7 Follow Up Techniques To Improve Your Training ROI
| By Patti McCarthy
Follow up your training and you will realise the potential ROI
In North Yorkshire they have a delicious habit of serving hot apple pie, bursting with fruit, with a slice of tangy, crumbly Wensleydale cheese. It is a match made in heaven and is often served up with a bit of local advice – namely that ‘pie without cheese is like a kiss without a squeeze’.
Arguably, the same could be said for training which isn’t accompanied by any type of follow up. Training on its own (just ‘pie’) can be great, but add some good follow up to it and it can be really transformative and deliver a much higher ROI. Unfortunately, however, up to 80% of the subject matter taught at training sessions is lost within the first few weeks (depending on the type of training and the topic) and surprisingly few companies bother to try and embed the learning afterwards.
In an article on elearning.com author Jason Silberman suggests to speak to any learning officer within an organization and he/she will surely tell you that two of the biggest challenges they face are getting their employees to retain the knowledge they received during the initial training sessions, and beyond that to apply that knowledge to practical skills and daily tasks. I’d add a third challenge to this, which is getting employees to actually turn up in the first place! It comes as no surprise to me that follow up is so uncommon, it is so often such an effort to get people there at all and the work of the HR team in putting a training together is so often not valued. As an example, I was hired recently to deliver four half-day training courses, to help UK based employees work more effectively (and importantly, more enjoyably) with their colleagues in different countries. A real problem had been identified and there was a demand for ‘help’, but of the supposed 20-24 people who were to be in each group, only between five and seven people showed up for each session and even then, people left the training to take phone calls or to attend other meetings. Training was clearly not seen as a priority, the efforts of the HR team to source a suitable trainer were not appreciated and the HR managers did not have a mandate or the time to enforce attendance.
But which is the cause and which is the effect? Does training sometimes get a bad rap because it is not answering a real need, or because it’s boring or because actually half of the audience is not really paying attention and are pretending to make notes on their laptops but are actually just writing emails? Or, is it because there’s no follow up, so a few months down the track people can’t even remember what they learned on that course? I’m inclined to think that it’s the latter, as most people I ask say they can remember some great training courses which they know they enjoyed – but they can’t really remember what was covered!
Techniques to make your training stick
So, below are a few techniques to try, some of which can be put in place by the trainer and some of which need setting up internally. These include:
Before the end of the training session
- Buddy up: have every participant choose a ‘buddy’ to both keep them accountable and to share experiences with. It’s too easy to think that the problem is a result of personal failure and therefore not wish to raise it, making it hard to get a different outcome.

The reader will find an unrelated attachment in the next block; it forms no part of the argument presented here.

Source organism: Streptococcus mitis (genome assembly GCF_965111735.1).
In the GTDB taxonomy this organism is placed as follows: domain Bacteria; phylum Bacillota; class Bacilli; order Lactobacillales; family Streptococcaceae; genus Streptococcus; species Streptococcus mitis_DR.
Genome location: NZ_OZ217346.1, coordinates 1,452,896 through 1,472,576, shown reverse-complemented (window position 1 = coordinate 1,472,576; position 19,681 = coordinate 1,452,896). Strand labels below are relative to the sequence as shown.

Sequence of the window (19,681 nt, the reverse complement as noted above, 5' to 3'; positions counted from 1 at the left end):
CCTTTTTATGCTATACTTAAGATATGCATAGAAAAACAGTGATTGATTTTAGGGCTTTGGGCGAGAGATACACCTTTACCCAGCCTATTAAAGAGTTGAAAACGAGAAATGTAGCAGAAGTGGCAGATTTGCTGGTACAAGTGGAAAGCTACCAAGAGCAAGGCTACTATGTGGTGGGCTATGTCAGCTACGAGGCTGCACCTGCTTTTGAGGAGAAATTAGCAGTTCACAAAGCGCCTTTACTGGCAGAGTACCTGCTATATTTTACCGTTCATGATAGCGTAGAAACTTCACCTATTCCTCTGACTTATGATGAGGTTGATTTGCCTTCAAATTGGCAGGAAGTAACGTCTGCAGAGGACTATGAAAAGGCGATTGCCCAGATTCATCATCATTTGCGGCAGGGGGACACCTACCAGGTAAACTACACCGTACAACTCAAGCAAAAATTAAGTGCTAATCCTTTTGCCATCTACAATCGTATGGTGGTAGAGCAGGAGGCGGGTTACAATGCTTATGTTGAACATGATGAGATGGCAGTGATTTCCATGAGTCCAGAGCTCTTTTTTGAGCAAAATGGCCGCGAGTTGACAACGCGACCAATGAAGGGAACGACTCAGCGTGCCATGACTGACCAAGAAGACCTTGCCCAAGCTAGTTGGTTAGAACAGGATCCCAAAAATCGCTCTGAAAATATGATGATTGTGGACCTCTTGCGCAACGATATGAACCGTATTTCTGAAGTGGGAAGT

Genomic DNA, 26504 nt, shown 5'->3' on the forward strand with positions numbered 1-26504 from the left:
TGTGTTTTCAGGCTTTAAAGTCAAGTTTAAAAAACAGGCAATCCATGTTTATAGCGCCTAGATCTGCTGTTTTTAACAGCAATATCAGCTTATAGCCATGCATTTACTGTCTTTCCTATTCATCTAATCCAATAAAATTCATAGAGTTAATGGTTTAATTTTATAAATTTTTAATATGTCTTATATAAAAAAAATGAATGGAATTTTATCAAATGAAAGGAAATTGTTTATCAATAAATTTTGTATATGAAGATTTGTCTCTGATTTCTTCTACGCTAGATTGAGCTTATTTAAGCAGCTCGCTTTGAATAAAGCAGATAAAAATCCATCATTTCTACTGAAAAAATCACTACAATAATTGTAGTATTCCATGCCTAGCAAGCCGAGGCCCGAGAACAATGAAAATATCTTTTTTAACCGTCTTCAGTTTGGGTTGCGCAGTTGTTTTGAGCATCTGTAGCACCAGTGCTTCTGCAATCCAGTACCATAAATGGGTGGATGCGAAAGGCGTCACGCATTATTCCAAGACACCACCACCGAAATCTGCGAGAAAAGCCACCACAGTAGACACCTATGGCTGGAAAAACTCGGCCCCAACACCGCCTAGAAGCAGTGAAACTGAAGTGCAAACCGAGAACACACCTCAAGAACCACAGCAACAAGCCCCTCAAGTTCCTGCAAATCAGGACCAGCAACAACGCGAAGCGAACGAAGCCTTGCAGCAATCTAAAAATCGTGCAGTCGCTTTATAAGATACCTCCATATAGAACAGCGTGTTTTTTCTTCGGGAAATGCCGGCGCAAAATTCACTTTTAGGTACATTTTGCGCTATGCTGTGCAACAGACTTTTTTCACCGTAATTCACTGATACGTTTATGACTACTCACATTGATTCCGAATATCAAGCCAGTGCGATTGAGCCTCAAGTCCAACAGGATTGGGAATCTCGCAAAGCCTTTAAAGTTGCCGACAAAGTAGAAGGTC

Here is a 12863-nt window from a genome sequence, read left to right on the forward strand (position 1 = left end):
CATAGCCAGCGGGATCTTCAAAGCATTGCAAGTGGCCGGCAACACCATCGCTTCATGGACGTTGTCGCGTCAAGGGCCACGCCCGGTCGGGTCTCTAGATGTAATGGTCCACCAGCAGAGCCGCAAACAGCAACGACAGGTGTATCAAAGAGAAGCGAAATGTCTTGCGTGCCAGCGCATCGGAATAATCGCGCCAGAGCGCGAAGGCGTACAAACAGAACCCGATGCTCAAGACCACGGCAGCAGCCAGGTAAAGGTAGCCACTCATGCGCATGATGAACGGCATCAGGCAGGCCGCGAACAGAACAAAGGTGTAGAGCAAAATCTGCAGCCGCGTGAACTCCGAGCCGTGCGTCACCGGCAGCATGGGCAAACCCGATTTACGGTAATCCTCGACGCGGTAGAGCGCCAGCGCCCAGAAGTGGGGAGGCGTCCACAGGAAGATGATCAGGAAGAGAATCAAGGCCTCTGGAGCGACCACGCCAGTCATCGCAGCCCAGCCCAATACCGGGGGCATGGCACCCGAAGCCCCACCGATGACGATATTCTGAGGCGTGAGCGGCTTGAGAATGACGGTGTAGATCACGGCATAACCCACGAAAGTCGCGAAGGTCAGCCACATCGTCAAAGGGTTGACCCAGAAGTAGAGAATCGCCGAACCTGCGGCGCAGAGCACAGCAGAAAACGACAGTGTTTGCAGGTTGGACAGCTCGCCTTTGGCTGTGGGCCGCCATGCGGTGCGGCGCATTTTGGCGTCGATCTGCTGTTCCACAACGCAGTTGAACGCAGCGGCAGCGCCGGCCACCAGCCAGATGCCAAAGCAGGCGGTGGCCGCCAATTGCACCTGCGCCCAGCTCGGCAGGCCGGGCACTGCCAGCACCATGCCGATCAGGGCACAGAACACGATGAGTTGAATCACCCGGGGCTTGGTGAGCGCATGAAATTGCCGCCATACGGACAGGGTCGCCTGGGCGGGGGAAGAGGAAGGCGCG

- Make action plans: get each participant to list just one or two very specific outcomes that they want to achieve and which the training can help them to accomplish. Set timing deadlines to these AND have them nominate someone (perhaps their buddy) to keep them on track.
- Identify an opportunity: the value of the training is reinforced if the employee can use it quickly and see its efficacy. Have each employee identify a situation when they are going to try out their new skill within the next 5 working days
- Get a commitment to meet and review: suggest that the group gets together in 2/3/4 weeks’ time and reviews progress. Have somebody be responsible for co-ordinating this.
After the training
- Offer coaching: particularly with topics such as intercultural coaching, it is vital that employees are given the opportunity to have another opportunity to learn a new approach or to recognise how their default response may be exacerbating the situation. Schedule two or three sessions of half an hour each, even if the exact time needs to be changed.
- Make sure that your group review sessions really do happen: bring in a box of donuts or whatever you need to do to ensure that people turn up and keep talking
- Provide a ‘help line’: instead or as well as providing some coaching, offer a ‘help line’ so that employees can contact the trainer for a quick piece of advice, rather than trying to work it out for themselves. If they get it wrong, they may be reluctant to try again.
Will follow up really help?
If you brush your teeth with your dominant hand every day, you find it easy to do – so easy, in fact, that you don’t even think about it. If you broke your arm, however, and had to start using your other hand, you’d initially find it really difficult and it would only be with lots of practice that you might become ambidextrous. This is the precisely how follow ups work, they force the trainee (hopefully, without needing to break their arm!) to keep on track, to focus on the change that is needed and to keep working at it until it becomes automatic. And at this stage, employers can feel confident that their money has been well spent.